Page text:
High Beck is located on the edge of German Village, right at the intersection of--fittingly--High and Beck. I've found that it's a fairly popular happy hour locale, presumably due to its central location, large interior, cheap drinks, and the fact that it has not only an outdoor patio, but also a pool table. Oh, yeah, and they casually give away free food every Monday and Tuesday. That might have something to do with it, too.

The first time I went to High Beck was with a friend of mine who was a member of my sorority in college and had already been living in Columbus for a few years. We were having a sort of "girls' night out" shindig where we tried to relive the college glory days with cheap beer in crowded locations. High Beck did not disappoint. It started out just fine, and then...

Enter weirdness: A man, obviously drunk, apparently at the bar alone, wandering the place and striking up conversation with young, pretty women. Which is pretty commonplace for any bar, but the special High Beck touch was that this particular man was trying to woo women by playing the spoons. But actually. Like, taking two spoons, and slamming them against each other, and trying to play music on them. In case you are unfamiliar with spoon playing, here is a YouTube video to demonstrate what I mean.

As a side note, the man in that video is not the same man who was spoon-playing for me at High Beck. Which means there are multiple men on earth who think eating utensils rank among the sexier musical instruments and that proficiency with spoons will somehow enable them to slay mad biddies. But I digress.

The second time I went to High Beck was with a group from work for a co-worker's farewell party. We walked in the door, and...

Enter weirdness: Balloons. Everywhere. Balloons. I just...I can't even...balloons. So. Many. Balloons. I'm still not entirely sure what they were for. They were for balloons. Meta-balloons, celebrating balloondom. I really do not know, but they were everywhere, like someone was having an "Up"-themed birthday party. And since we were in a bar, that "someone" would have to be an adult, which would be...a little weird.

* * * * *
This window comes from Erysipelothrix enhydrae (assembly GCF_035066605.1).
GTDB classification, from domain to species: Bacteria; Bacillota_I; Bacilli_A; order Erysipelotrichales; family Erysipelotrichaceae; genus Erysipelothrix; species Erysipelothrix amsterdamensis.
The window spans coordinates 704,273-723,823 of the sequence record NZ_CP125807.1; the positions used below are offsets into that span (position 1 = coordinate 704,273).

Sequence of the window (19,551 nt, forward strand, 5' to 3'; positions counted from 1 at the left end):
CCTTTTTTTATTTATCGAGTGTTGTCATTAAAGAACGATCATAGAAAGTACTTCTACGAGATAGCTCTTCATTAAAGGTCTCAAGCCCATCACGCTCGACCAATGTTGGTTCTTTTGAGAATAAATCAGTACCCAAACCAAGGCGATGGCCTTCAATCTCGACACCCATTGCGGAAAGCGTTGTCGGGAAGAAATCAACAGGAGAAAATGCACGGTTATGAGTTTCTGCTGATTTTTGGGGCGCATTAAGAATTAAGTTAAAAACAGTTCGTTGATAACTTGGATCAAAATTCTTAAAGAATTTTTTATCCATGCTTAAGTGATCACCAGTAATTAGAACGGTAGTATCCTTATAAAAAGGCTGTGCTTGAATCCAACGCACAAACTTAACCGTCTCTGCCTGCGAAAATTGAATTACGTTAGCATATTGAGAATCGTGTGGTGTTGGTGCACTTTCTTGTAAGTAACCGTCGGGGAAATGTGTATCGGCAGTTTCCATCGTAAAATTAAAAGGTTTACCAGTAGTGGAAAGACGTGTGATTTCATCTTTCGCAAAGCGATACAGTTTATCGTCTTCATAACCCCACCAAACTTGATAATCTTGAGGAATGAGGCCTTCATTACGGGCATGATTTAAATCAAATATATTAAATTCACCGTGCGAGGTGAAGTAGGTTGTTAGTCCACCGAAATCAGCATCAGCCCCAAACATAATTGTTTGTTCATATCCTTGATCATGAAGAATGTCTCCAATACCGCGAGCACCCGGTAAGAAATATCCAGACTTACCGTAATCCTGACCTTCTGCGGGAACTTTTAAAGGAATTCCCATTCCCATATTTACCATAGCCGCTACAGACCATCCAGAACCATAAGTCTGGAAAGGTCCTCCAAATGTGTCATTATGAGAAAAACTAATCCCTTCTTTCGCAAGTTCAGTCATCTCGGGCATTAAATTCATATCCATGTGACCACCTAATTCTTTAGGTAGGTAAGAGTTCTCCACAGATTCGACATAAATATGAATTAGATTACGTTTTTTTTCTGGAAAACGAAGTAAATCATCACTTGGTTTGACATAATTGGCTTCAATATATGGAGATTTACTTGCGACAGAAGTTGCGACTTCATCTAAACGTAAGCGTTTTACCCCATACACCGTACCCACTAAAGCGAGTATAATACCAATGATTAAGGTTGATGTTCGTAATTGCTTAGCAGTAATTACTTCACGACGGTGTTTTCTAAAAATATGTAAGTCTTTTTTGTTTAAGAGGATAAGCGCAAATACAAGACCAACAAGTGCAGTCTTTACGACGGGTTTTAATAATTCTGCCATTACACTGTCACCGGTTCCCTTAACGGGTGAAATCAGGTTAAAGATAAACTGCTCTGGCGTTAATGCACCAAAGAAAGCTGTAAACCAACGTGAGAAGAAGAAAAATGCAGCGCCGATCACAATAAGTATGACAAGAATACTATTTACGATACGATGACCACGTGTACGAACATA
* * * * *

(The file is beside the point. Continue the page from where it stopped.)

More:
The evening got even weirder later on, when Boyfriend picked me up from the bar so we could grab sushi for dinner. At the end of the meal when I went to pay for my half of our sushi rolls (yeah, we're all modern like that), I couldn't find my debit card...and realized I left it at High Beck. Forgetting my debit card is a highly uncharacteristic thing for me to do, and I realized it only happened because I ordered one beer, left my tab open, and then sat there for two hours without ever ordering anything else, so I ended up forgetting that I never closed my tab. I went back to collect it after dinner. The balloons were still there.

So that's three weird High Beck-related things in one evening: Ubiquitous balloons. I forget my debit card. I drink only one beer over the course of two hours.

What a world.

High Beck Tavern on Urbanspoon

Monday, June 4, 2012

The Refectory Restaurant and Bistro

This is how you know Boyfriend desperately wishes he were a 50-year-old rich dude: The Refectory is his favorite restaurant. We've only been there once, since it's a much nicer, fancier, and more expensive restaurant than two twenty-somethings really have the right to eat at regularly. Our one Refectory experience was late last summer, during restaurant week when we could take advantage of the prix fixe menu.

It's probably one of the most beautiful and elegant restaurants I've ever been to, and certainly has the best service. Every time you stand up and leave the table to go to the restroom or to...I don't know, whatever else people do that causes them to stand up and leave the table...one of the waiters picks up your napkin and re-folds it and places it back on the table. We started out with cocktails in the bistro/lounge area and later moved to a booth for dinner. I deviated from the prix fixe menu and ordered the swordfish, because swordfish is one of my very favorite meals but I've sworn to myself to only eat it on a very limited number of occasions in my life, since it's so over-fished. So that's how you know eating at The Refectory was a special occasion: I ate the endangered fish.

Even during restaurant week, it's hard to get a cheap meal at The Refectory. We were, needless to say, the youngest people in the room by about twenty years. Our restaurant companions were mostly older couples and middle-aged businessmen having fancy business dinners. I'll admit to being a little intimidated. It was kind of like being a twelve-year-old trying to crash the grown-up table at Thanksgiving. I mean, I'm pretty sure I was the only one who giggled whenever the waiter folded my napkin.

Nevertheless, it was one of the most delicious meals of my life. And for the non-50-year-old-rich-dudes of the world, if you can't make it during restaurant week, the bistro part of The Refectory now offers a lighter menu that isn't as much of a sticker shock.

The Refectory Restaurant and Bistro on Urbanspoon